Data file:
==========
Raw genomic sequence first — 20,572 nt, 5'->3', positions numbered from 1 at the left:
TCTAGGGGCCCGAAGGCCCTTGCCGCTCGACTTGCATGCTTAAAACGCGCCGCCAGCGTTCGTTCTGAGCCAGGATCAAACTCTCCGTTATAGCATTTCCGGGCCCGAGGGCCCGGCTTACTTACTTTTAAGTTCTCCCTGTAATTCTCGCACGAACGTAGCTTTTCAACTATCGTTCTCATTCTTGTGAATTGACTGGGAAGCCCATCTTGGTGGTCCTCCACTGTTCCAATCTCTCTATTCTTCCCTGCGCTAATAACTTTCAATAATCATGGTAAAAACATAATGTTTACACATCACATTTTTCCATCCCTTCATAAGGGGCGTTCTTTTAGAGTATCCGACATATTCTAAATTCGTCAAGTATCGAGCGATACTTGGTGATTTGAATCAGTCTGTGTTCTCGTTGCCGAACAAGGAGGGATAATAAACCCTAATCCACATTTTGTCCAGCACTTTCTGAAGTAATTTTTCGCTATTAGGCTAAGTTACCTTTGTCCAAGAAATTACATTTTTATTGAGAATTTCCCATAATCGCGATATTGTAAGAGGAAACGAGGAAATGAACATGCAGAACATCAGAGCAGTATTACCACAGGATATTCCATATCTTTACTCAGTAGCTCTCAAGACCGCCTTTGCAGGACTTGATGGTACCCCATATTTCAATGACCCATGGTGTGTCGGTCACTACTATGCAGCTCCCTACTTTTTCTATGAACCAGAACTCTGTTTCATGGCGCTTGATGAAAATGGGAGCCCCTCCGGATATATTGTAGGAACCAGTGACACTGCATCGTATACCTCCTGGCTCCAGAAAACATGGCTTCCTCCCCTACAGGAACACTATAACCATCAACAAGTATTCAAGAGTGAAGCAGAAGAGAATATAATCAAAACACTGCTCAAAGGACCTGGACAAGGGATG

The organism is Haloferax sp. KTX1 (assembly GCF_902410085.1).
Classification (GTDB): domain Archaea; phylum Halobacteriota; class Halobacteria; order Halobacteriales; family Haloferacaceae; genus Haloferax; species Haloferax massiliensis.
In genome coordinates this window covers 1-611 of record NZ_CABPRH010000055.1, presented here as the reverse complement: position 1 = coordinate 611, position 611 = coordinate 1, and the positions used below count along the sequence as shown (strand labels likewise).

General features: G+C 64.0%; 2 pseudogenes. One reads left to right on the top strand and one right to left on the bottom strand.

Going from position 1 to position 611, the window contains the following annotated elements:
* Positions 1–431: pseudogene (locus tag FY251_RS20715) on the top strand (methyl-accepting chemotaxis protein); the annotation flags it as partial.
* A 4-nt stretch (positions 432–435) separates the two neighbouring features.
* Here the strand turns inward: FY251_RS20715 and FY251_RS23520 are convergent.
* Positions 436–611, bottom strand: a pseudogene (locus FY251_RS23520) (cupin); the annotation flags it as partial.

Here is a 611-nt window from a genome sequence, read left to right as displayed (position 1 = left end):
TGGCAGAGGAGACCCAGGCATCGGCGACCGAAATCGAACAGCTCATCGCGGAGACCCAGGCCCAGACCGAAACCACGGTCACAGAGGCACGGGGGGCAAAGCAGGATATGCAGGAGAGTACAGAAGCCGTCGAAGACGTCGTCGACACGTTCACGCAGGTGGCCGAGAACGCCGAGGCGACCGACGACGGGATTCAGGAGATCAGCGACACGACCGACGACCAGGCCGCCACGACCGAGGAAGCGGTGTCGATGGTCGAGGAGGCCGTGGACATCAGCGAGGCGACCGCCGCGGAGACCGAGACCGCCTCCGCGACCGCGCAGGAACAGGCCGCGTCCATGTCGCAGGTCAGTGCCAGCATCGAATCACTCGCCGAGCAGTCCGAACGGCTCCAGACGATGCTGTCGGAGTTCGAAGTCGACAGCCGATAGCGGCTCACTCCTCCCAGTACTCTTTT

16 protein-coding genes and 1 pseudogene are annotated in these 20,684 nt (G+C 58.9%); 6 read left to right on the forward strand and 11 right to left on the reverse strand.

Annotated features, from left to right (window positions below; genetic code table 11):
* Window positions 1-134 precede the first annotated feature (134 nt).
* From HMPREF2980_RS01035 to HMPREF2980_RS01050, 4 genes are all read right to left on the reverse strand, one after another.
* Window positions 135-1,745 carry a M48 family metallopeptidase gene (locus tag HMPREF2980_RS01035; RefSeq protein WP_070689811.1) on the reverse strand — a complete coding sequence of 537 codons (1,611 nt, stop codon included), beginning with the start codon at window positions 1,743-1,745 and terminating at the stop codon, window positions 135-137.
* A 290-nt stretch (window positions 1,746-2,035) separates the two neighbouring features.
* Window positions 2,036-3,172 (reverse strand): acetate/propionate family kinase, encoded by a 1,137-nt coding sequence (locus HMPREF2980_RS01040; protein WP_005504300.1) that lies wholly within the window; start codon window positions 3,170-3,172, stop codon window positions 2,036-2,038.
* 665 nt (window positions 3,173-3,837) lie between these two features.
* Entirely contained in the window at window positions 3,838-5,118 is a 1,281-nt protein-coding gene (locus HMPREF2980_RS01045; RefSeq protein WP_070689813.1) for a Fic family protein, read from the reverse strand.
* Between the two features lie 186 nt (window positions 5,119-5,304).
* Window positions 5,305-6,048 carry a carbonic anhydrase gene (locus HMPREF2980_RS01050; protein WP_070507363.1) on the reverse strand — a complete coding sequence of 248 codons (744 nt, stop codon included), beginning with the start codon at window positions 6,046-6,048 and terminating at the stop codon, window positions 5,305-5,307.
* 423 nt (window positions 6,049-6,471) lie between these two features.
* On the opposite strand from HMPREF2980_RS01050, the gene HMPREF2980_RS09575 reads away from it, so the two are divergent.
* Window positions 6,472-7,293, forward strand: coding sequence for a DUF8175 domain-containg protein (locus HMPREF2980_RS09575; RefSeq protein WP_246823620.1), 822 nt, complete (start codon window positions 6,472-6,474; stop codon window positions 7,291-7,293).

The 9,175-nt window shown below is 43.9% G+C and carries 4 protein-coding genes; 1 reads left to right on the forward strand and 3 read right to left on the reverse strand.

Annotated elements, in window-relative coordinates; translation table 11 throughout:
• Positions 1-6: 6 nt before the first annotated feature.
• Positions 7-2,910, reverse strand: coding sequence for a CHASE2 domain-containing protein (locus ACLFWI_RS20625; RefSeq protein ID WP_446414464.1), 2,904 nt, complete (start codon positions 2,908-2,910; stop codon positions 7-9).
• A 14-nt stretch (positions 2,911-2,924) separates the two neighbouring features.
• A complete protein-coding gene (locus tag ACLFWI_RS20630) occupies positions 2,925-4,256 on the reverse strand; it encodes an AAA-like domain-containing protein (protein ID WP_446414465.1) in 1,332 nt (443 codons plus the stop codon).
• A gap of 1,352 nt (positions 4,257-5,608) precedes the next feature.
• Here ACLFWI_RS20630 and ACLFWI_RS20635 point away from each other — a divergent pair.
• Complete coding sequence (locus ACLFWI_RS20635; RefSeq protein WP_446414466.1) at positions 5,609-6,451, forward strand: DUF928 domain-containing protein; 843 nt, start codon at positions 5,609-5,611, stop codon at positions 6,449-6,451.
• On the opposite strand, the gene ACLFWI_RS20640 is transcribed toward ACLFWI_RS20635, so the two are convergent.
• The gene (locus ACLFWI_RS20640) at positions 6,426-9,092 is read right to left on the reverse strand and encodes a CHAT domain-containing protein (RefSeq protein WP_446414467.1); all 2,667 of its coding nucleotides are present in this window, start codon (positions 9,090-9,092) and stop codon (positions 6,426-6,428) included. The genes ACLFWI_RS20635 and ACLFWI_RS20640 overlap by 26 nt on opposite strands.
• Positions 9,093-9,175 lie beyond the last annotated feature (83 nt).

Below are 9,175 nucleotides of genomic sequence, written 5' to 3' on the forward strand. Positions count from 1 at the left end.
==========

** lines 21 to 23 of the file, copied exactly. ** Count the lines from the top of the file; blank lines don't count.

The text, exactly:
* 665 nt (window positions 3,173-3,837) lie between these two features.
* Entirely contained in the window at window positions 3,838-5,118 is a 1,281-nt protein-coding gene (locus HMPREF2980_RS01045; RefSeq protein WP_070689813.1) for a Fic family protein, read from the reverse strand.
* Between the two features lie 186 nt (window positions 5,119-5,304).